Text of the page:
Keepsake box: the hinges

A whole blog post about hinges? Boring! Perhaps so, but I learned a lot about hinges making this box. I had never really given hinges much thought before. I knew they should be strong enough, do the right job and look decent, but didn’t think much beyond that. I did want to get the the correct hinges before starting the box. I didn’t want to realise too late into the project that I would need to change the design to accommodate whatever hinges I could get. Little did I know that the internet is flooded with hinges of all kinds and that it would take ages to choose the right ones.

After a long search, I settled for quadrant hinges with a ‘lid stay’. I thought these would be better able to support the lid than regular hinges. I chose the ‘lid stay’ variety since I didn’t want to use a chain to stop the lid from dropping back to far. One thing I discovered is how few websites provide all the dimensions of their hinges. The wood I was using was quite thin (around 12mm) so I had to be sure the hinge would fit. I needed to go the shop and see them for myself before buying. The shop I eventually got them from had a ‘cheap’ and ‘expensive’ variety. I settled for the more expensive ones. They were a lot better: they opened and closed much more smoothly and had a nicer finish.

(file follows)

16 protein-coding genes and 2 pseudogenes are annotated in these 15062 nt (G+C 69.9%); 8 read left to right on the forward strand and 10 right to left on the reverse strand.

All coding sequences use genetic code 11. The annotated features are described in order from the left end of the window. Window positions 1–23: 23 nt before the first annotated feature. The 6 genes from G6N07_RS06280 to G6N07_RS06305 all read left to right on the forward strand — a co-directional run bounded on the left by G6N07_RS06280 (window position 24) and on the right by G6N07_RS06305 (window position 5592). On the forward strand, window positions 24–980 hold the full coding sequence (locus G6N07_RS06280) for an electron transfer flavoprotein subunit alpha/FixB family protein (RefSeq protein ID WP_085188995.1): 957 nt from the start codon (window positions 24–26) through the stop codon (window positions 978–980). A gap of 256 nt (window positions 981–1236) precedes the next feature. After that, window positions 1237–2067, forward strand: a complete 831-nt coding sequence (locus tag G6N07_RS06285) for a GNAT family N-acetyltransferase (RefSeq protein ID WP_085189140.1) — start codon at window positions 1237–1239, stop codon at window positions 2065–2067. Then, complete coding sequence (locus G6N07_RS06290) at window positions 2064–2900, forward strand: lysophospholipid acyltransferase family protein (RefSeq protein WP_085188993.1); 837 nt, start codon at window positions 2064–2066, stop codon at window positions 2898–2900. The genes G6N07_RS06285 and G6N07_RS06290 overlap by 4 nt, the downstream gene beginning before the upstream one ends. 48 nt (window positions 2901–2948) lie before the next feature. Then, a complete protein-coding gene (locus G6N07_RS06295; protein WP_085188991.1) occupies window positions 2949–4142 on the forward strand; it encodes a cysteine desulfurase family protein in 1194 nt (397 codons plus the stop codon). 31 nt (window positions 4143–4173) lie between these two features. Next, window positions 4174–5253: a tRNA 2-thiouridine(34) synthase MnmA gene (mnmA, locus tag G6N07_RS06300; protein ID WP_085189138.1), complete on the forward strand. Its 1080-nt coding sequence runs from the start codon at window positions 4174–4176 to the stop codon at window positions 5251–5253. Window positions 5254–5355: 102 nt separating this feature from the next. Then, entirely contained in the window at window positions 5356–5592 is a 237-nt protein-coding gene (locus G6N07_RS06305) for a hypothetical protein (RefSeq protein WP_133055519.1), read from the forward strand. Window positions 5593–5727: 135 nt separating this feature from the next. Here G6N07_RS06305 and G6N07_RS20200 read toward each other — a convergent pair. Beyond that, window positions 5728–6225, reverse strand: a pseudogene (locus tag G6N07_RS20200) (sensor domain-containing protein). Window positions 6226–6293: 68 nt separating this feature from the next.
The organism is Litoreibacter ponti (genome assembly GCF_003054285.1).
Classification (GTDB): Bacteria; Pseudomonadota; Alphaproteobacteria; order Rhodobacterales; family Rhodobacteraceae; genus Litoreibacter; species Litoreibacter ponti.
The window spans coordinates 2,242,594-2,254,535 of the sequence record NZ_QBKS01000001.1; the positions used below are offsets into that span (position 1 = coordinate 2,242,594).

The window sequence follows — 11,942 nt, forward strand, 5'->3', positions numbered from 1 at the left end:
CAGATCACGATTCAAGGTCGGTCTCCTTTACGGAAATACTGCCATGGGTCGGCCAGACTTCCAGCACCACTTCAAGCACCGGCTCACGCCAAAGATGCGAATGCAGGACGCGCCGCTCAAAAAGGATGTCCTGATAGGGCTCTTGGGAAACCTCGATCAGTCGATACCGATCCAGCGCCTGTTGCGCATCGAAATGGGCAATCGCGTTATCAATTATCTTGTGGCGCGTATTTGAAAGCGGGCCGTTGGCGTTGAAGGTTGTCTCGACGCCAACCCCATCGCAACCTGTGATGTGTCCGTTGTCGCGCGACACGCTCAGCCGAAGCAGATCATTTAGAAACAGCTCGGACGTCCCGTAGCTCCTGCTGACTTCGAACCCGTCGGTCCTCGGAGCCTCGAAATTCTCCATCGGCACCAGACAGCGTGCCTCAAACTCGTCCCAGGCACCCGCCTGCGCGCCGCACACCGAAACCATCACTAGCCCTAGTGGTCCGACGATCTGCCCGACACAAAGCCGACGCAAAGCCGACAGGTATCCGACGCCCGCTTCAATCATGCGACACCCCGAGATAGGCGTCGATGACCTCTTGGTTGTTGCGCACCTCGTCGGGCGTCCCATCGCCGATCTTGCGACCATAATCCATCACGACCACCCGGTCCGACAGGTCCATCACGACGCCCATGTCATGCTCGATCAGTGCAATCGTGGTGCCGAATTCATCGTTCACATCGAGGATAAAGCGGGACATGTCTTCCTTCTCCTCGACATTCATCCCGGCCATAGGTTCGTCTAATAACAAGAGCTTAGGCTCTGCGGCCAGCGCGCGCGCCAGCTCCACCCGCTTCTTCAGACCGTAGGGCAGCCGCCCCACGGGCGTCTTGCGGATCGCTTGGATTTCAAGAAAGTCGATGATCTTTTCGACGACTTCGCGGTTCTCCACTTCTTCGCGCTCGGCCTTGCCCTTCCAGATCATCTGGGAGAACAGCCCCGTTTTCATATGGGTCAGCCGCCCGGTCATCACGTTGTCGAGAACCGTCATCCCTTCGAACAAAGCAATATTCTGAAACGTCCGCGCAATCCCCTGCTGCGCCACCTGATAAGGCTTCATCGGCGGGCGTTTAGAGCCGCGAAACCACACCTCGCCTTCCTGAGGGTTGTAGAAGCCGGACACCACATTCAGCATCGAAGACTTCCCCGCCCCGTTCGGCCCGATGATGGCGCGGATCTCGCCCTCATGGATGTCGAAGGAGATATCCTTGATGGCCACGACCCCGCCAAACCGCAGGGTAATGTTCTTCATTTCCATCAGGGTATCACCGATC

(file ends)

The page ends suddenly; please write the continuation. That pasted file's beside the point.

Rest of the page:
I was nervous about getting this right. The hinges not only needed to fit perfectly, but I also needed to chop mortise holes in the sides and lid to give the lid stays somewhere to go when the box was closed. In the end it wasn’t much more complicated than installing regular hinges, just a bit more fiddly and time consuming.

Chiselling out the hinge recesses to an exact fit was painstaking work, not the least because of the thin wall between the hinge recess and the edge of the wood. The wood did break off once or twice, but that was easily fixed with some glue. After fitting the hinges into the recesses I chopped the mortise holes in the box and lid with a 2mm(!) chisel.

After a bit of fiddling I got the lid to fit (more or less) seamlessly onto the box. It was a lot of work, but I think it was well worth the extra effort.

Quadrant hinge recess Quadrant hinge recess One side of the quadrant hinge Quadrant hinges installed The finished box The finished box

6 thoughts on “Keepsake box: the hinges

  1. There’s nothing boring about how to properly install hardware. Have you ever seen a nice piece of furniture with crappy hardware installed? I have, and it cheapens the look of the piece. Your hinges look very well done!

    • Thank you!

      Yes, poor quality and badly fitted hardware makes a big difference. I guess hardware is so essential to how someone experiences a piece of furniture – the feeling of how a lid or a door opens and shuts.

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